The RACE Planning Framework was developed by Smart Insights; a company that realised that most companies were doing digital marketing, but without a defined strategy. How can you use it when implementing your content marketing strategy? Check out our infographic and read the tips below.
The RACE Framework divides the digital marketing process into five main phases:
This planning phase represents the silent ‘P’ in (P)RACE. It includes steps 1, 2, and some of 3 in the Content Marketing Lifecycle, including:
Finding your purpose, setting goals, and creating your content marketing mission statement
Understanding your audience and creating client personas
Mapping your customer journey and understanding the sales funnel
Reach represents the ‘R’ in RACE and it overlaps with the discovery stage of the content marketing sales funnel. It involves:
Maximising your reach and building awareness on multiple paid, owned, or earned media touchpoints
Driving traffic to your website, specific landing pages, or social media pages
Using inbound campaigns
Reviewing your current use of digital media and looking for opportunities to improve
Implementing ‘always-on’ content marketing via paid search and social media
Setting objectives for VQVC (volume, quality, value, cost) visits to your website
What are VQVC Objectives?
When planning the reach phase of your content strategy, your VQVC measures refer to the website stats you can get from Google Analytics, including:
Volume: Unique visitors, visits, and pageviews
Quality: Conversion rates, bounce rates, and duration
Value: Goal value and / or revenue per visit and overall revenue / profitability for transactional sites
Cost: Include Google Ads and product costs
Act is the ‘A’ in RACE (short for interact) and it aligns with the second phase of the content marketing funnel: Convert. At this stage, you should:
Plan how you’ll persuade prospects to take the next step in their customer journey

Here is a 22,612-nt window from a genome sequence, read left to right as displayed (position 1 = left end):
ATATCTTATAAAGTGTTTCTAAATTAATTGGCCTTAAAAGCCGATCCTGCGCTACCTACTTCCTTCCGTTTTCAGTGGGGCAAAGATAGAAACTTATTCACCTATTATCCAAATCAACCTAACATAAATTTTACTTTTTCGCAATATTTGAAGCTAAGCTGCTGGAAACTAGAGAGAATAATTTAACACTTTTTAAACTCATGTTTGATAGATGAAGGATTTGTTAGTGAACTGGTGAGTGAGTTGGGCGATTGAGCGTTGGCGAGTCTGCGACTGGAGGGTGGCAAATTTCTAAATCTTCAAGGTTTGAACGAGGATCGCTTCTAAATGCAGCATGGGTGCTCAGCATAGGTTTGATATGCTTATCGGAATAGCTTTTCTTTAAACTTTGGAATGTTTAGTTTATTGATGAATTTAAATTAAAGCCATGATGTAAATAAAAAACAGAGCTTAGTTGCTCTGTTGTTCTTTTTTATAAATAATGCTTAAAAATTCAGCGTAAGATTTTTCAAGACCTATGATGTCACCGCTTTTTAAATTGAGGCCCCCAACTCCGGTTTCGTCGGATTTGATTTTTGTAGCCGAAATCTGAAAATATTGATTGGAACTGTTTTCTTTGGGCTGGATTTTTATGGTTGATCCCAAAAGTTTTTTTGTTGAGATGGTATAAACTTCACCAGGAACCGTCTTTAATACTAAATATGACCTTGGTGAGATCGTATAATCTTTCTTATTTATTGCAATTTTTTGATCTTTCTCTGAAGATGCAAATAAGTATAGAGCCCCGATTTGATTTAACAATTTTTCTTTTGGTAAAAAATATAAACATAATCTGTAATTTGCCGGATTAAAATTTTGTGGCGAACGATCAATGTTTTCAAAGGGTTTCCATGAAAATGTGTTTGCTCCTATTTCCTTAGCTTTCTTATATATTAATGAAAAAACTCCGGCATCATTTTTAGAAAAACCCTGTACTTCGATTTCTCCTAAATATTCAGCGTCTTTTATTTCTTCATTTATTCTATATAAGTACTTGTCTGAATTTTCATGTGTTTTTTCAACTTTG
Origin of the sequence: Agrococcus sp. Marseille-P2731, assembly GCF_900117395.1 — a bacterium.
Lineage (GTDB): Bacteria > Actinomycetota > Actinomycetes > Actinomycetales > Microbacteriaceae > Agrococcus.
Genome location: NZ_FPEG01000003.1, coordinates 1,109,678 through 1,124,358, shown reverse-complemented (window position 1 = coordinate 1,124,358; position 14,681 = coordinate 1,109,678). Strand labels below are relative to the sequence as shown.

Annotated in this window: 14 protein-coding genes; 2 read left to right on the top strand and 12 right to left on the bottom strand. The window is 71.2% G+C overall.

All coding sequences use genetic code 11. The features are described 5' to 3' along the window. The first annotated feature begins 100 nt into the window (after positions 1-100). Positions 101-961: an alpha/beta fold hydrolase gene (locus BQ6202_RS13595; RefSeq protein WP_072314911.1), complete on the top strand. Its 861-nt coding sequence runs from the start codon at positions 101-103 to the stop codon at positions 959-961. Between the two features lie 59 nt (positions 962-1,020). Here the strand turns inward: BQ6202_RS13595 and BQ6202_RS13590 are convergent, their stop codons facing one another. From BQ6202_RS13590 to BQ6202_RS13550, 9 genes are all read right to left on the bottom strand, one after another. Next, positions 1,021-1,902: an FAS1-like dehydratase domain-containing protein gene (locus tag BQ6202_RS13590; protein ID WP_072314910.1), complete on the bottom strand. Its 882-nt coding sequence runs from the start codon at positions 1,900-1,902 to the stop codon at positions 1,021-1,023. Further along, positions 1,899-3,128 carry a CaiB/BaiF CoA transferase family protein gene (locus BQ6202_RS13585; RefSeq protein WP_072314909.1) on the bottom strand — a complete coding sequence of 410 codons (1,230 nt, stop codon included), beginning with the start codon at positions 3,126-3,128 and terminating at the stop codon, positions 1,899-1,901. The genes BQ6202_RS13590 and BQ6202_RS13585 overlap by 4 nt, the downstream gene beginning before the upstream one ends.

Develop your content marketing strategy, paying close attention to the customer journey and your client personas
Schedule everything in a content calendar
Create your content assets and video
The C in RACE is for Convert – a stage that coincides with the third phase of the content marketing funnel: Close. In this stage, you’ll:
Focus on getting your audience to take that final step: buying your product / service
Automate your marketing to target these prospects with content relevant to them
Remarket to these prospects via social media and Google Ads
Define how your communications (search, email, social media, SMS) drive sales
Set up a Conversion Rate Optimisation (CRO) plan
What is Conversion Rate Optimisation (CRO)?
According to Crazy Egg, CRO “is the process by which a business increases the percentage of website visitors who convert on available offers”. Strategies include calls to action, SEO, improving your website’s usability, and more. Read their article for more.
The final stage of the RACE Planning Framework is Engage, which ties in with the Delight phase of the content marketing funnel. Some of the goals and strategies here include:
Developing loyal relationships with your buyers using personalised content on your website, email newsletters, social media, and one-on-one interactions
Building advocacy and recommendations via word-of-mouth referrals
Creating a customer engagement plan that uses email and other communication channels to keep communication channels between you and your clients open
Onboarding new clients with a personalised email series that gets triggered automatically by an event or their interaction with your content
Reviewing customer loyalty using RFM analysis for interactions and sales
What is RFM Analysis?
According to Putler, RFM stands for Recency, Frequency, Monetary. It’s a behaviour-based marketing model that groups customers according to their transaction history, helping you personalise your messaging and determine who is most likely to respond to promotions. Read more on Putler’s website.
For more information on building a content marketing strategy for your business, click on the link below. More titbits from these white papers have also been published on our blog, so look around for more. ????